I want to test out using it in a Small server capacity as well as a desktop, but... At exactly what point does one decide to burn their ONE key with it's SINGLE activation? Never?
    Yes, never is actually the right answer. Technet is and always was, an evaluation platform. It was intended to give you free access to the software so that you could test and evaluate whether using the software was feasible. Once you determined via your eval that you wanted to use the software going forward, it was always expected that you would then purchase a legit key for the software.

    My personal opinion, if you were actually activating your Technet software, you were using it longer than you should have been. Everything should be been doable without actually activating it. If you were activating it, it was your everyday machine and wasn't supposed to be licensed with Technet software.
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  6. #6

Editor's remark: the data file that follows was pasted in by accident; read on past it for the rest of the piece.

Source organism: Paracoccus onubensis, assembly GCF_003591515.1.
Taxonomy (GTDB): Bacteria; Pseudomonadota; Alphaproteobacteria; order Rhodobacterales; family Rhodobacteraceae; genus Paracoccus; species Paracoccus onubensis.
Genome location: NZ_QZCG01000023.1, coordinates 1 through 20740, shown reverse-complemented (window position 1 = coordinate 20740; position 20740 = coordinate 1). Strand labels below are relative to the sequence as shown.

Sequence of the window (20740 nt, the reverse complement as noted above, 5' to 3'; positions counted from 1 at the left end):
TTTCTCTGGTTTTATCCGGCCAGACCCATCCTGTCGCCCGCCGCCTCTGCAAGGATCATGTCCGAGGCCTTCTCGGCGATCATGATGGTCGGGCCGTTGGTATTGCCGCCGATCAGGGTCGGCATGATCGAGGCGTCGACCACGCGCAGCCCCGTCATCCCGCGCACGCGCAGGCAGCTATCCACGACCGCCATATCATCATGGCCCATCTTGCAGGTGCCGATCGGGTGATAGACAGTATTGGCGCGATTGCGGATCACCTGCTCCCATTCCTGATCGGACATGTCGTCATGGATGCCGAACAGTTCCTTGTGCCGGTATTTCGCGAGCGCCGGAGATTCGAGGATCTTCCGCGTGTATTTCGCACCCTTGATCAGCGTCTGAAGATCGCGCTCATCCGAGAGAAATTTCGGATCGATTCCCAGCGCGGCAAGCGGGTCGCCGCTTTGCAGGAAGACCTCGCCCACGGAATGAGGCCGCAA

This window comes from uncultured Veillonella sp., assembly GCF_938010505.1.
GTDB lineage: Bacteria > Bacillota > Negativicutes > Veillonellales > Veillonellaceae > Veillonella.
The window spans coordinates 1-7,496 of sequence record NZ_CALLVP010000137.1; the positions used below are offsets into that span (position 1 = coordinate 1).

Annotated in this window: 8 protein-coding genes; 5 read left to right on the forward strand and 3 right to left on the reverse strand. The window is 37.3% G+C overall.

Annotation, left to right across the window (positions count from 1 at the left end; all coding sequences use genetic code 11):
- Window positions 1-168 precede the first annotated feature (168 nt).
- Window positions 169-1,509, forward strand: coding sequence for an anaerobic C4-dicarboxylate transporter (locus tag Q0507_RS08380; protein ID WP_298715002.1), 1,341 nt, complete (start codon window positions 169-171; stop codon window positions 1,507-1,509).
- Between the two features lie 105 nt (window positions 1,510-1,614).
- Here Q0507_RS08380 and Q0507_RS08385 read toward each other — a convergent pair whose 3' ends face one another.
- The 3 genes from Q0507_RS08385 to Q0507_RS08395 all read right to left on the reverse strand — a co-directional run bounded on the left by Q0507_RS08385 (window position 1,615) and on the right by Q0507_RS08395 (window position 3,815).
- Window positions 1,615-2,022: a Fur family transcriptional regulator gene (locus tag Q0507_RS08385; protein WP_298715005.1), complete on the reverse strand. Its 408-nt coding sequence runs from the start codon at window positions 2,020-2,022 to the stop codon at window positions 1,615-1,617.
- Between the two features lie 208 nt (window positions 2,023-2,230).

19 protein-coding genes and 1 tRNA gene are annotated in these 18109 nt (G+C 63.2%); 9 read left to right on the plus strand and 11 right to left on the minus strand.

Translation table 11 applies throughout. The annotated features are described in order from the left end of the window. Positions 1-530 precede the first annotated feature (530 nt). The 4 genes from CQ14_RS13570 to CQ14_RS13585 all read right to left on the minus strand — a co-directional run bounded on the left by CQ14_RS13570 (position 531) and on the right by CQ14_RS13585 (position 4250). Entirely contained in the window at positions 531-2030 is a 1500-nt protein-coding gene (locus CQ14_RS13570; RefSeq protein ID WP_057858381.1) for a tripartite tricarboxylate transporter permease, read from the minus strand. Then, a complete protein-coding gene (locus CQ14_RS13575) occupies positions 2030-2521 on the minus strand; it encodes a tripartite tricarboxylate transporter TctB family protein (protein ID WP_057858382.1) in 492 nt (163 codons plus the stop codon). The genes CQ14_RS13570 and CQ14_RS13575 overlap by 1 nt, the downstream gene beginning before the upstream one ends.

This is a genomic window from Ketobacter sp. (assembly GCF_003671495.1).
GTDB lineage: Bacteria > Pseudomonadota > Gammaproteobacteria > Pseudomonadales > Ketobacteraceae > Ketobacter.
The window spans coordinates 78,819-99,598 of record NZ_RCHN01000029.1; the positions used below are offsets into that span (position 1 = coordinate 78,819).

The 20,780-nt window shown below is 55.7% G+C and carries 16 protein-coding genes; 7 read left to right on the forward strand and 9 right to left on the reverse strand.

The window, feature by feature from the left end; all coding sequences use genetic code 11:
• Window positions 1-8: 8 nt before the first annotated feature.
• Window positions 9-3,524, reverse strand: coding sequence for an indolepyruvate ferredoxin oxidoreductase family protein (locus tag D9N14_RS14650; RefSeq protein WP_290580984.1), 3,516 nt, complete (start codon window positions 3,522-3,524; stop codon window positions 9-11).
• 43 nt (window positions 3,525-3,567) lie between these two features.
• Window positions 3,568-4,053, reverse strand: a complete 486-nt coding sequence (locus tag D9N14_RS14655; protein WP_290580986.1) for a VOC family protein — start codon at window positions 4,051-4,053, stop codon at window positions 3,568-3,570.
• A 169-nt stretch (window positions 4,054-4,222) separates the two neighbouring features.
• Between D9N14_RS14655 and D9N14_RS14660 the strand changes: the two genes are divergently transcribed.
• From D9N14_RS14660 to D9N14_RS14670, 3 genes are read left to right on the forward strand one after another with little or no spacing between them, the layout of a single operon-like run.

Posts : 636
    Windows 7/8


    The reason to activate it is so that you don;t have to constantly reinstall it /every/ time you go to use it. (Kind of like how I have to do a HUGE update to every game on the XBOX if it's been a month since I last played it, on top of an xbox update ever time I turn the machine on after a while.

    I'll sometimes install a copy and use it for one day then 6 weeks later desperately need it again only to be hit with having to reinstall it (AND all the support software) all over again UGH. Being able to activate it was EXTREMELY convenient.
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  7. #7


    Quote Originally Posted by FSeal View Post
    The reason to activate it is so that you don;t have to constantly reinstall it /every/ time you go to use it. (Kind of like how I have to do a HUGE update to every game on the XBOX if it's been a month since I last played it, on top of an xbox update ever time I turn the machine on after a while.

    I'll sometimes install a copy and use it for one day then 6 weeks later desperately need it again only to be hit with having to reinstall it (AND all the support software) all over again UGH. Being able to activate it was EXTREMELY convenient.
    So, install it within a virtual machine and activate that. Then, you will have 1 full time activated machine that you can easily make backups of in case screw something up.